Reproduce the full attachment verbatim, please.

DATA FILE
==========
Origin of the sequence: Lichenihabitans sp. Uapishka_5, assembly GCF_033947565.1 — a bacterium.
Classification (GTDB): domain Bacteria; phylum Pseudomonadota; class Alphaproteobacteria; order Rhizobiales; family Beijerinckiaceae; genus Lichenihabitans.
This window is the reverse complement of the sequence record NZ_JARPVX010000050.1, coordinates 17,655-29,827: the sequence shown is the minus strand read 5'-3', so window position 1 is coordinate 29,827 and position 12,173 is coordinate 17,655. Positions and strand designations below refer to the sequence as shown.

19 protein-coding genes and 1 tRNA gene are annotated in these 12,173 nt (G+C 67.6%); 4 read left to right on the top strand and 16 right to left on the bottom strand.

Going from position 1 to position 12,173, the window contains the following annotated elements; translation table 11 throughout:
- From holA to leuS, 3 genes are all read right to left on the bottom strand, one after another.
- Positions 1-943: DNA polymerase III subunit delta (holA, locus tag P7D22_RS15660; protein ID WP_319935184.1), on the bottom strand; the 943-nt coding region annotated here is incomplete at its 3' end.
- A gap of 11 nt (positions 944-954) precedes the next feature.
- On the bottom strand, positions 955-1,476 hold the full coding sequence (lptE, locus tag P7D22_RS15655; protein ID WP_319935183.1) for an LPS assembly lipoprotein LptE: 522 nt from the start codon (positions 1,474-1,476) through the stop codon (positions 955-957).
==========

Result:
Origin of the sequence: Lichenihabitans sp. Uapishka_5, assembly GCF_033947565.1 — a bacterium.
Classification (GTDB): domain Bacteria; phylum Pseudomonadota; class Alphaproteobacteria; order Rhizobiales; family Beijerinckiaceae; genus Lichenihabitans.
This window is the reverse complement of the sequence record NZ_JARPVX010000050.1, coordinates 17,655-29,827: the sequence shown is the minus strand read 5'-3', so window position 1 is coordinate 29,827 and position 12,173 is coordinate 17,655. Positions and strand designations below refer to the sequence as shown.

19 protein-coding genes and 1 tRNA gene are annotated in these 12,173 nt (G+C 67.6%); 4 read left to right on the top strand and 16 right to left on the bottom strand.

Going from position 1 to position 12,173, the window contains the following annotated elements; translation table 11 throughout:
- From holA to leuS, 3 genes are all read right to left on the bottom strand, one after another.
- Positions 1-943: DNA polymerase III subunit delta (holA, locus tag P7D22_RS15660; protein ID WP_319935184.1), on the bottom strand; the 943-nt coding region annotated here is incomplete at its 3' end.
- A gap of 11 nt (positions 944-954) precedes the next feature.
- On the bottom strand, positions 955-1,476 hold the full coding sequence (lptE, locus tag P7D22_RS15655; protein ID WP_319935183.1) for an LPS assembly lipoprotein LptE: 522 nt from the start codon (positions 1,474-1,476) through the stop codon (positions 955-957).